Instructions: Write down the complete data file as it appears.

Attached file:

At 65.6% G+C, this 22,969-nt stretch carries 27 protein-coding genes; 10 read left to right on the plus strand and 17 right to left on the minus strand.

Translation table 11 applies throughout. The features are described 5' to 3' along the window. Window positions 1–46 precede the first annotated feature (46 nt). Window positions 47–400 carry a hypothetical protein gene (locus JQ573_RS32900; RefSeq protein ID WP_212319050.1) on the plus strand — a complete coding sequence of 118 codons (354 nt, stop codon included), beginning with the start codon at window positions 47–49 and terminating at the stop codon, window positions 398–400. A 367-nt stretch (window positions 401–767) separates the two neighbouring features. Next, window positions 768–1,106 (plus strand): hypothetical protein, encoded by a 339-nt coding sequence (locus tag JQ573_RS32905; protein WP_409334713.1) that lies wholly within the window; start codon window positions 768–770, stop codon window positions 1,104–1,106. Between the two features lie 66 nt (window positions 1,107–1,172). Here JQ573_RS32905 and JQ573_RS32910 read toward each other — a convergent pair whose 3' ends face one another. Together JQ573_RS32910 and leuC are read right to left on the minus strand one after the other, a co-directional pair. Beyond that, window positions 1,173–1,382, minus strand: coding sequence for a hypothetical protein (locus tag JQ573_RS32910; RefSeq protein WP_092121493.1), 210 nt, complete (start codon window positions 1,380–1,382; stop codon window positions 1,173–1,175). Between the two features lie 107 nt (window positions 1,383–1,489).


At 65.6% G+C, this 22,969-nt stretch carries 27 protein-coding genes; 10 read left to right on the plus strand and 17 right to left on the minus strand.

Translation table 11 applies throughout. The features are described 5' to 3' along the window. Window positions 1–46 precede the first annotated feature (46 nt). Window positions 47–400 carry a hypothetical protein gene (locus JQ573_RS32900; RefSeq protein ID WP_212319050.1) on the plus strand — a complete coding sequence of 118 codons (354 nt, stop codon included), beginning with the start codon at window positions 47–49 and terminating at the stop codon, window positions 398–400. A 367-nt stretch (window positions 401–767) separates the two neighbouring features. Next, window positions 768–1,106 (plus strand): hypothetical protein, encoded by a 339-nt coding sequence (locus tag JQ573_RS32905; protein WP_409334713.1) that lies wholly within the window; start codon window positions 768–770, stop codon window positions 1,104–1,106. Between the two features lie 66 nt (window positions 1,107–1,172). Here JQ573_RS32905 and JQ573_RS32910 read toward each other — a convergent pair whose 3' ends face one another. Together JQ573_RS32910 and leuC are read right to left on the minus strand one after the other, a co-directional pair. Beyond that, window positions 1,173–1,382, minus strand: coding sequence for a hypothetical protein (locus tag JQ573_RS32910; RefSeq protein WP_092121493.1), 210 nt, complete (start codon window positions 1,380–1,382; stop codon window positions 1,173–1,175). Between the two features lie 107 nt (window positions 1,383–1,489).